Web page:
Last month’s statewide median price for condo-townhouse units was $182,500, up 2.8 percent over the year-ago figure.

Florida’s housing market reported more new listings, higher median prices and increased inventory (active listings) in January compared to a year ago, according to the latest housing data released by Florida Realtors.

Uncertainty over mortgage interest rates, the stock market and the federal government’s shutdown may have affected home sales, which were lower than the level of sales a year ago. Sales of single-family homes statewide totaled 15,526 last month, down 6.2 percent compared to January 2018.

“As the new year gets underway, more new listings and gains in inventory (active listings) are positive signs for potential home buyers in Florida,” said Eric Sain, 2019 Florida Realtors president.

“Having more homes available for sale in many local markets may start to ease some of the affordability constraints we’ve been seeing for a long time. In January, new listings for existing single-family homes rose 5.6 percent compared to a year ago and new listings for condo-townhouse properties increased 2.5 percent.”

Across the nation

Across the United States, the median price for existing single-family homes was $249,400, up 3.1 percent from January 2018. January’s price increase marked the 83rd straight month of year-over-year gains.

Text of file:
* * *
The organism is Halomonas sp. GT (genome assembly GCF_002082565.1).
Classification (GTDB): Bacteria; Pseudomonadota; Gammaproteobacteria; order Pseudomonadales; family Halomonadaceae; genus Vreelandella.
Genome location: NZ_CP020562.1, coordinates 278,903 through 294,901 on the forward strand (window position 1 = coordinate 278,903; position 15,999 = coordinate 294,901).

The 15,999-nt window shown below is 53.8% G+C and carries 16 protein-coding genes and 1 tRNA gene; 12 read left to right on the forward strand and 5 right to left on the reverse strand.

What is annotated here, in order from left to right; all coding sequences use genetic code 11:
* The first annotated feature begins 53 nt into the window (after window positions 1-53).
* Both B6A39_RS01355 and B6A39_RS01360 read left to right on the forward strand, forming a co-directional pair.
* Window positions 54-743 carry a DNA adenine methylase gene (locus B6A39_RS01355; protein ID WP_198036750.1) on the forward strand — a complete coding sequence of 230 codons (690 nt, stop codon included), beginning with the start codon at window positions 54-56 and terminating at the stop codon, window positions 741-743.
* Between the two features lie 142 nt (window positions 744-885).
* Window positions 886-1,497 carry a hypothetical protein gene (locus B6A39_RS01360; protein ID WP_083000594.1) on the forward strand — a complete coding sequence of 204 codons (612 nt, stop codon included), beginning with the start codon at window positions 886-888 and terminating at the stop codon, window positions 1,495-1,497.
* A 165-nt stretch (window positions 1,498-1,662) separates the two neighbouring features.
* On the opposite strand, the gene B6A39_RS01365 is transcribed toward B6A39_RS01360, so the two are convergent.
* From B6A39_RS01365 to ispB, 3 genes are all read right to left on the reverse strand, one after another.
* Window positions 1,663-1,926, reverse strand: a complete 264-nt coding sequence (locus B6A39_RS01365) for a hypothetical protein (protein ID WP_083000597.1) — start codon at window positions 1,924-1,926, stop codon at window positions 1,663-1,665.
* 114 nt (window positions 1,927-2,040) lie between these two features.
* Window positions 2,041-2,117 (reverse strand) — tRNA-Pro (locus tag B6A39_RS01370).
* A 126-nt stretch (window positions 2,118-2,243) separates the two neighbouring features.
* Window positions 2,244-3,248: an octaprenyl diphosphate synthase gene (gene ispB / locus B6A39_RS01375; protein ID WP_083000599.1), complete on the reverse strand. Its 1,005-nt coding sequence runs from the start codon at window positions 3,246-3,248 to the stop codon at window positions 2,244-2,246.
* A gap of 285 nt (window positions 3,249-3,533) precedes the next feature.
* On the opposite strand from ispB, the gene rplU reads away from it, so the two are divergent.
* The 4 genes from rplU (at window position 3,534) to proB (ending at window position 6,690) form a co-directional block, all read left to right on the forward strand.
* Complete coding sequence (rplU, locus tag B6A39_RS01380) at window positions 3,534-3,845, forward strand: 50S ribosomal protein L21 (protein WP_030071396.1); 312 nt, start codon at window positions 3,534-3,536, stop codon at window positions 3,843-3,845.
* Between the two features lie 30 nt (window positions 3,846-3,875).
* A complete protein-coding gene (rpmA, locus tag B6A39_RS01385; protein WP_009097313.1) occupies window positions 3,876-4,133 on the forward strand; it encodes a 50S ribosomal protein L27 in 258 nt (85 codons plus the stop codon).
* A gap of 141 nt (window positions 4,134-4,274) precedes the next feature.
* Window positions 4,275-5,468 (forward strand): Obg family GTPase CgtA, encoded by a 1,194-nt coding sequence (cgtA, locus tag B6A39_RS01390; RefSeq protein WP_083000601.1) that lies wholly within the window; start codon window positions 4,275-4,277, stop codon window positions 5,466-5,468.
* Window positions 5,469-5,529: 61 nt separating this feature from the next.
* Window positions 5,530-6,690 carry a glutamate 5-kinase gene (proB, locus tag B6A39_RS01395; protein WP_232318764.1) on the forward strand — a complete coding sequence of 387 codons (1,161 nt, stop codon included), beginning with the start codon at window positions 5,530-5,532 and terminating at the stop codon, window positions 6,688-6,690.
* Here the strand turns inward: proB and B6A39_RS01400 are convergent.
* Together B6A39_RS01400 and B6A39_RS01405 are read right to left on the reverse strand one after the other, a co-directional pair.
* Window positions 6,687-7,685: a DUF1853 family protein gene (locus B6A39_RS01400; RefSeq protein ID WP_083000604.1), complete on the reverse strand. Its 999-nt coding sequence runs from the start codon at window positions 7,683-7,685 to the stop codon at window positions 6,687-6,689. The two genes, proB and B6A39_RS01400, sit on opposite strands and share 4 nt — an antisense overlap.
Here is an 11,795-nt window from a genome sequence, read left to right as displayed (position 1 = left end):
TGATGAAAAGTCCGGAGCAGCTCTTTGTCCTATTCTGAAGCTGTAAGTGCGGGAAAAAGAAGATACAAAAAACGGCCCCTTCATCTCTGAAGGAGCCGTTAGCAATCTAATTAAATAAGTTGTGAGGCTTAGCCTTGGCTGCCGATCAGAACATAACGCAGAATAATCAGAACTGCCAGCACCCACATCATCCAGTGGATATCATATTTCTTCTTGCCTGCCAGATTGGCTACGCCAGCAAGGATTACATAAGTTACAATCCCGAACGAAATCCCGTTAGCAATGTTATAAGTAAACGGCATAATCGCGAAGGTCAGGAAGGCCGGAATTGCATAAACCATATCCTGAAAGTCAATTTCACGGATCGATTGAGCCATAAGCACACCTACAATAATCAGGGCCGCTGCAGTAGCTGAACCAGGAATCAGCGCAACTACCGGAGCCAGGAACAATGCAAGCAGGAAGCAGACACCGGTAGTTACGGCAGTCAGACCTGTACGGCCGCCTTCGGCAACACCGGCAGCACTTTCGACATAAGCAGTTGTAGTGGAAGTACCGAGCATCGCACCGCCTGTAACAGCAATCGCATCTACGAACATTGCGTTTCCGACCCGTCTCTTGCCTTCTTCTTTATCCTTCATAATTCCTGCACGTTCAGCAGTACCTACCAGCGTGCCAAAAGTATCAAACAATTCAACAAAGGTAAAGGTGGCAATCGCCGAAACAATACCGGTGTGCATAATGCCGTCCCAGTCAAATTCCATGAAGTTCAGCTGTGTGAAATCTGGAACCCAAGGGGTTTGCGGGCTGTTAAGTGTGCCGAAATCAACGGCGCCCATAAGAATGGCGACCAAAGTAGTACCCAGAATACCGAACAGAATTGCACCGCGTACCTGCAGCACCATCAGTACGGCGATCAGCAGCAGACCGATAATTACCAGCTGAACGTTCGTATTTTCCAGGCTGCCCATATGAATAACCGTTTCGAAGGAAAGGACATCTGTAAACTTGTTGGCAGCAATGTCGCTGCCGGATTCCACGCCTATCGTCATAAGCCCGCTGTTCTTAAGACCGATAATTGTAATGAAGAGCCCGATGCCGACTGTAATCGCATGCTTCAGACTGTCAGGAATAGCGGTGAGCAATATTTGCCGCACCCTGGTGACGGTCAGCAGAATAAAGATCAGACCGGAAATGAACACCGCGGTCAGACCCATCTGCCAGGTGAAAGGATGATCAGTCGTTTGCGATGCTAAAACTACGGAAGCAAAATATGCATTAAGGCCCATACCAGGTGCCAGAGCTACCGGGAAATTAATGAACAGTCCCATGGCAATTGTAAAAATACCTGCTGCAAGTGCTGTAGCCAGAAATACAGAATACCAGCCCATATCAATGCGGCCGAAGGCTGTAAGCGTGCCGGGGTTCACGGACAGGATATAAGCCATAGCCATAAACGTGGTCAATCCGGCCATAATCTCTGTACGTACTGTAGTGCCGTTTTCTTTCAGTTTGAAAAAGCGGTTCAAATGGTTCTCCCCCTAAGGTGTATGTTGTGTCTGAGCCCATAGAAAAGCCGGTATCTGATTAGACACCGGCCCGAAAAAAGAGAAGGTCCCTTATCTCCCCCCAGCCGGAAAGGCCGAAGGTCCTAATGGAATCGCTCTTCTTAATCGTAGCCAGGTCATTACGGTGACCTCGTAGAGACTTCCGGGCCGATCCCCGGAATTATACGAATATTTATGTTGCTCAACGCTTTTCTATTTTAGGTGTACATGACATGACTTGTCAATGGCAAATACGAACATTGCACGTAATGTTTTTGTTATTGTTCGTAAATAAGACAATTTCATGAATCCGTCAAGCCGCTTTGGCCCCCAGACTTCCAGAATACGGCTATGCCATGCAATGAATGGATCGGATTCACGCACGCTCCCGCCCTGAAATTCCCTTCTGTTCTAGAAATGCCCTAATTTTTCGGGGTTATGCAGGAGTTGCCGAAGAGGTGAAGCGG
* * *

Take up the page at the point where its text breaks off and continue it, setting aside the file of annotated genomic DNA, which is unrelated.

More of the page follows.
The median home price growth is the slowest since February 2012.

Lawrence Yun, economist for the National Association of Realtors, cautions that the figures do not yet tell the full story for the month of January.

“Lower mortgage rates from December 2018 had little impact on January sales; however, the lower rates will inevitably lead to more home sales,” Yun said.

The market is still suffering from an inventory shortage.

“In particular, the lower end of the market is experiencing a greater shortage, and more home construction is needed,” Yun said. “Taking steps to lower construction costs would be a tremendous help. Local zoning ordinances should also be reformed, while the housing permitting process must be expedited; these simple acts would immediately increase homeownership opportunities and boost local economies.”